You bet I’m angry.


Happy “Obamacare” birthday

Carolyn Comeau with her husband, Craig and their children, Louise and Colin.

As we celebrate the second anniversary of the Affordable Care Act, we can’t become complacent. Its opponents, funded by the massive Health Industrial Complex, are stepping up their attacks and lies.

Just the other day I saw the tired old “death panels” online again, and the lie that anyone older than 75 won’t get treatment if they get cancer. I answered with a paragraph from the law that forbids age discrimination.

So, what’s the truth? Well, my friend Carolyn Comeau can tell you that she doesn’t have to worry about her family going bankrupt if her breast cancer should come back. She was diagnosed five years ago with breast cancer. Soon afterward, her husband, Craig, lost his job, but they were able to maintain coverage through COBRA. It nearly broke the bank to pay the premiums, but they got her through treatment.

Just as COBRA was ending and they discovered that Carolyn was uninsurable, the state’s high-risk pool came online, thanks to the Affordable Care Act. The coverage isn’t cheap, but it’s not unaffordable for the family, either.

Older Americans are getting more help paying for their prescriptions; 2.5 million young adults are able to stay on their parents’ policies until they reach age 25. People who have insurance no longer have to pay anything out-of-pocket for screening tests like colonoscopies and mammography. Insurance companies can’t dump you if you get sick, and a birth defect is no longer grounds for an insurance company to refuse coverage to a child. That last one alone might have saved my son.

For all the bad press the Affordable Care Act is getting, for all the deliberate lies about what’s in the law, it still has the approval of about half of Americans, and many who don’t approve say it’s because the law doesn’t go far enough.

I’d still like to see a public option. Give me the opportunity to buy into Medicare so I don’t have to send money to insurance companies that spend billions on lobbyists and mega-bonuses for their executives.

For all its flaws — the biggest of which is that more than 20 million Americans will remain uninsured — the Affordable Care Act has improved our health care system and is poised to do a lot more.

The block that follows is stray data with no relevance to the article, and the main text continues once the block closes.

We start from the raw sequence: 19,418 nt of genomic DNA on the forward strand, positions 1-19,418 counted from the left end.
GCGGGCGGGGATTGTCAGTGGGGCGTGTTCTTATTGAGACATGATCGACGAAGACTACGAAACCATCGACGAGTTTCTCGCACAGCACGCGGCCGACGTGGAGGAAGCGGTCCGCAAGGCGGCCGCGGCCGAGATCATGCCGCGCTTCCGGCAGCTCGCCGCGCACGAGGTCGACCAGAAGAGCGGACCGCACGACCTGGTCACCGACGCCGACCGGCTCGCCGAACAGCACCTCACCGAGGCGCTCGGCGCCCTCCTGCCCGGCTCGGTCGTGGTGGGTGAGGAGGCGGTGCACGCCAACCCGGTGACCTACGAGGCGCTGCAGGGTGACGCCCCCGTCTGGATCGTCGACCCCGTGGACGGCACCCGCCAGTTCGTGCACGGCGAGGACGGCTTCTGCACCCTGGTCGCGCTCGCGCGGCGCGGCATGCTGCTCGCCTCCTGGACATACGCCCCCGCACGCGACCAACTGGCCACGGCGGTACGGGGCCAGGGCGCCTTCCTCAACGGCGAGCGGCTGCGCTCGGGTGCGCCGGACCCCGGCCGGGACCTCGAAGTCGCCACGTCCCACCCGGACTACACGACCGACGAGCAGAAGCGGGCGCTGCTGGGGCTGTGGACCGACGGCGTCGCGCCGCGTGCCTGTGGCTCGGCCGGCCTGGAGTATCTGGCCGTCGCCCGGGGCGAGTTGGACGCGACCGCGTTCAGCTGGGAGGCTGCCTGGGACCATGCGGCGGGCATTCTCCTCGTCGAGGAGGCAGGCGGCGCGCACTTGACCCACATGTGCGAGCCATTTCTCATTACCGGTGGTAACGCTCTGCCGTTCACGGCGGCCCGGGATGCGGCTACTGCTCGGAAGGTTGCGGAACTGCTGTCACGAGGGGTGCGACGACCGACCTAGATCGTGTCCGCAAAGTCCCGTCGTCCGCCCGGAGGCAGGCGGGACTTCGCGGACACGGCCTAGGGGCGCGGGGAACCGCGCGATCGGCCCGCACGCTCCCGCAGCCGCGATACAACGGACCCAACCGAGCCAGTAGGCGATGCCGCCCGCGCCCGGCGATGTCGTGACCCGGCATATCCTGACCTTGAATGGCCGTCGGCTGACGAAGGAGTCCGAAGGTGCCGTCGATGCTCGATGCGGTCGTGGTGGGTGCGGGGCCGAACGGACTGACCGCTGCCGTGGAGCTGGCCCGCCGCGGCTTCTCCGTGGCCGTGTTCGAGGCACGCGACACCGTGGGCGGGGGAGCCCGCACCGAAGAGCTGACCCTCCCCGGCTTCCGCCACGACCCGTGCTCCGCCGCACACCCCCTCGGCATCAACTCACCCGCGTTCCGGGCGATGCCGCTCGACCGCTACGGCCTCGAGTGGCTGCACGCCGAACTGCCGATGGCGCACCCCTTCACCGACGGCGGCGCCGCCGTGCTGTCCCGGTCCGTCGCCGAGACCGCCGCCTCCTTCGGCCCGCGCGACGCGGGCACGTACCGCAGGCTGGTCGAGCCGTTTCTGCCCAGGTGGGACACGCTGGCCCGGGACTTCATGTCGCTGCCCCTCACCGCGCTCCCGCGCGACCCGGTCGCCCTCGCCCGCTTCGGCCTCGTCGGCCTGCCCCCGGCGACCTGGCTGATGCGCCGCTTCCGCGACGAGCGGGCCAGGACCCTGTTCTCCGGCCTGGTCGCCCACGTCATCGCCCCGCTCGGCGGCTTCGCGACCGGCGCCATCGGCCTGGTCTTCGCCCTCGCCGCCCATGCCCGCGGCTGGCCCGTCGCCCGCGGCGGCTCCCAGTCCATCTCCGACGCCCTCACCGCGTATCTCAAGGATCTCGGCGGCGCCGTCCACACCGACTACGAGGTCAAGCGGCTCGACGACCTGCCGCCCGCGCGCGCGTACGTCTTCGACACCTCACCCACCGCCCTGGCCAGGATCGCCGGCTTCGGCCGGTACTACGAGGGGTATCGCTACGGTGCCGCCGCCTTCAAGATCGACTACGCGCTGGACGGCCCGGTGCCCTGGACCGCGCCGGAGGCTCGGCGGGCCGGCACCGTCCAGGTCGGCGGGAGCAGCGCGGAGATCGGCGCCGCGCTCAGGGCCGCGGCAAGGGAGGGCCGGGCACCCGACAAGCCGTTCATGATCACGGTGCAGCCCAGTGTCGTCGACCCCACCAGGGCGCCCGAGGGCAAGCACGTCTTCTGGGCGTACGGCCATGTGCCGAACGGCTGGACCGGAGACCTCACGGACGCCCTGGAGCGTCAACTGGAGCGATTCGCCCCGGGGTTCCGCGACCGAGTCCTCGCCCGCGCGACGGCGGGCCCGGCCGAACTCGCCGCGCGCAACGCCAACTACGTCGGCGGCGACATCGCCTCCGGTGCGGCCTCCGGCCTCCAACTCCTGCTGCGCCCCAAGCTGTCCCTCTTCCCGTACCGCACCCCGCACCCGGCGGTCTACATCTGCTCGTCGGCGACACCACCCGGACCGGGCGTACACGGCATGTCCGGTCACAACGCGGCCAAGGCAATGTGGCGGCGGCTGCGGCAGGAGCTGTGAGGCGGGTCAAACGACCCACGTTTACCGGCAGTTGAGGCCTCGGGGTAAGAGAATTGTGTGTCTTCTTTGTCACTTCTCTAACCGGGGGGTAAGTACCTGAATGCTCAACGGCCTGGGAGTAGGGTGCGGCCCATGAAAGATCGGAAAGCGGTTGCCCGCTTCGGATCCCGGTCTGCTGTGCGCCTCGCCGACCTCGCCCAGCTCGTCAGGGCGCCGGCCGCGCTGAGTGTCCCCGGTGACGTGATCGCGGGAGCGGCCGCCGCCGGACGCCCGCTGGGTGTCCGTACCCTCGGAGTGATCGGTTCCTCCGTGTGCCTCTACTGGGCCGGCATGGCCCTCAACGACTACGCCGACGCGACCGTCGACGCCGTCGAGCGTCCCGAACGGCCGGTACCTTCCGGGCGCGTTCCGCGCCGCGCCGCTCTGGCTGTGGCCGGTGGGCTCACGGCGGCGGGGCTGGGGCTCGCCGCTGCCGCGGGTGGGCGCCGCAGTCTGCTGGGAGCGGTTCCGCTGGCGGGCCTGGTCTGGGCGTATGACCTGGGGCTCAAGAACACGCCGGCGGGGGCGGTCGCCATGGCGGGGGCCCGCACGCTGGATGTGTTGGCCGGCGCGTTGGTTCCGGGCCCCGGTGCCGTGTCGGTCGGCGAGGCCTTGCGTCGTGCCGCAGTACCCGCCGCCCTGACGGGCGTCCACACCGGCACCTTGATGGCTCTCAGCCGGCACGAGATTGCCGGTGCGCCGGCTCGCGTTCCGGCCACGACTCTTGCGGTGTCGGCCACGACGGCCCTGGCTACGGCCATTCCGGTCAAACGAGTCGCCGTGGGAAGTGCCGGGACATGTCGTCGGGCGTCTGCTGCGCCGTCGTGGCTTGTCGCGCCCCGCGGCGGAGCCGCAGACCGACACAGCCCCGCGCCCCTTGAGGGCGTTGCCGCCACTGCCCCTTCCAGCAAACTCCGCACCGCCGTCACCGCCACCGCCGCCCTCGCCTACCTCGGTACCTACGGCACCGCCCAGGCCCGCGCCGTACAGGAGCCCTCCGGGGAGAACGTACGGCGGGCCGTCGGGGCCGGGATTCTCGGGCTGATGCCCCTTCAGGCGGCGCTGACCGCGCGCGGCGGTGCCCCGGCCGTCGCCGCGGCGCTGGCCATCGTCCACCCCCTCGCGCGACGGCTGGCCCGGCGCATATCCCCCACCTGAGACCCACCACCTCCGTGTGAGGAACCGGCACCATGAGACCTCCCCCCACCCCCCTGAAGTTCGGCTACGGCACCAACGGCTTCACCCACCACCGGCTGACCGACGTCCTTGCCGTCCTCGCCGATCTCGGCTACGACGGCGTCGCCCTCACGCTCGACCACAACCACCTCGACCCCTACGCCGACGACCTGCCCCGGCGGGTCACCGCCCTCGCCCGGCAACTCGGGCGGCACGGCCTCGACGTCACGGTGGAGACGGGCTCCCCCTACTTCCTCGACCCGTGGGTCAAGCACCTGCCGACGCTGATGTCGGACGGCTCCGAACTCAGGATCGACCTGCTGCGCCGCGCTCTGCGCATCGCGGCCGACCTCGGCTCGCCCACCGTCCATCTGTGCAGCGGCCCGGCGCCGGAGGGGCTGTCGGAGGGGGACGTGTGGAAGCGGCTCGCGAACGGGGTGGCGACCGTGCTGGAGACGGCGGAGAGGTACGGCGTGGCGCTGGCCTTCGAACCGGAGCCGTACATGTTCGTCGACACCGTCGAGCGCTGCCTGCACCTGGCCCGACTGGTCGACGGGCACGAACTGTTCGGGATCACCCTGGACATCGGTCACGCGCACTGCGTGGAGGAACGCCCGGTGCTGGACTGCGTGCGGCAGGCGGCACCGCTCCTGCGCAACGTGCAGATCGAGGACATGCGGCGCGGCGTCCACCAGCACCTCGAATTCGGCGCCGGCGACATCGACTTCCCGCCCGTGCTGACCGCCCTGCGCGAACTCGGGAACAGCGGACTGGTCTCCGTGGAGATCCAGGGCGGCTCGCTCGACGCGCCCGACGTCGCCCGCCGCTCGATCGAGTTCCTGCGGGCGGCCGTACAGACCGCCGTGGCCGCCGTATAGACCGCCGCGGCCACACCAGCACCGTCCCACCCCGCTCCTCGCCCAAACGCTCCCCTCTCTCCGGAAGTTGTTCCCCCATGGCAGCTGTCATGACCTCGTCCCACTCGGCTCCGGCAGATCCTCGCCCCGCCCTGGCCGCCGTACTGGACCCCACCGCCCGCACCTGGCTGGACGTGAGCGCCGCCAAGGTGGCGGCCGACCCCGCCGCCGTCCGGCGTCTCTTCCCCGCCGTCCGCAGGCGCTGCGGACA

So, I’m celebrating today that we finally got that first step to a better system for all Americans.


Who we gonna cut?

From my friend, Pulitzer Prize-winning cartoonist, Matt Davies (http://www.gocomics.com/mattdavies)

I’ve been really dismayed the last week or so as people post on Facebook and Twitter how we need to cut spending, and they insist it can’t come from the “job creators.”  There’s no room for debate: we have to stop carrying the lazy, unemployed bums and others who won’t work and give breaks to the wealthiest on the off chance they’ll somehow find it in their hearts to create jobs.

Facts and history aren’t persuading these folks that we can’t keep on this way. In fact, there’s a sizeable chunk of people out there who think it would be good to default on our debt so we would have to cut programs that help people in need.

The debt ceiling wasn’t such an issue when Congress voted to raise it seven times during the George W. Bush administration. In fact, Vice President Dick Cheney said, “Debt doesn’t matter,” as he and his cronies started two wars with no idea how they would be paid for, and then cut taxes on the wealthiest Americans.

Now, all of a sudden, debt matters. That’s because we’re running out of money from the debt THEY ran up. We have to cut spending, they say, not increase taxes.

So, who do we cut?

Medicaid is pretty much pared to the bone already. Come 2014, it’s supposed to cover all Americans who earn up to 300 percent of the federal poverty level; I’m hoping it still will be around then.

Already, most single adults are excluded from Medicaid. Even with Stage 3 cancer, my son Mike wasn’t eligible until he and his wife split. I was asked to write and sign a letter saying they had split and had no intention of getting back together when we thought Mike’s only option was to live with me (his best friend invited him to live with him, offering him somewhat more of a sense of independence).

People who use Medicaid often are denied the best drugs and treatments because Medicaid doesn’t cover it. If you have diabetes, you will get medication, but not the newest meds that really help control blood glucose. If you have a psychiatric illness, you won’t get the drugs that work the best, so your illness will be more difficult to stabilize.

The people served by Medicaid aren’t just “welfare mothers” and “bums” as so many Americans lucky enough to have jobs and good health believe. People with serious disabilities get services such as physical, occupational and speech therapy. Even the places they live, which offer the skilled care they need, are paid for by Medicaid. If we cut more, some of them will be placed in nursing homes with no therapy, no activities, surrounded by people with whom they have nothing in common.

OK, so do we cut unemployment compensation? Does it really keep people from looking for jobs?

Historically, no one has objected to helping people who have lost their jobs through no fault of their own. We give tax breaks to huge corporations when they ship jobs overseas and then criticize the people who lose their jobs as a result, plotting to punish them instead of the corporate bigwigs who took the jobs away.

So, let’s shave some dollars from the Pentagon budget. I think Halliburton and their ilk can afford to lose some revenues, especially since the’ve been allowed to wantonly rip off the American people with shoddy workmanship and overpriced, no-bid contracts for a decade now. Those billions could have fed the nation’s hungry children or fixed our crumbling national infrastructure.

Let’s cut some of the benefits we give members of Congress. No more free ride on health care. No more lifelong pensions — or jobs, for that matter. If we limit the amount of time people can spend there, maybe we can go back to citizen rule instead of a country run by corrupt corporate shills.

I’m really angry about how many Americans believe the lies they’re being fed by a bought-and-paid-for media, and how many really think it’s OK to let the Right have its way and destroy our lives and our country.

No more cuts to programs ordinary people need to get by. None. Not one cent. Tell your member of Congress today.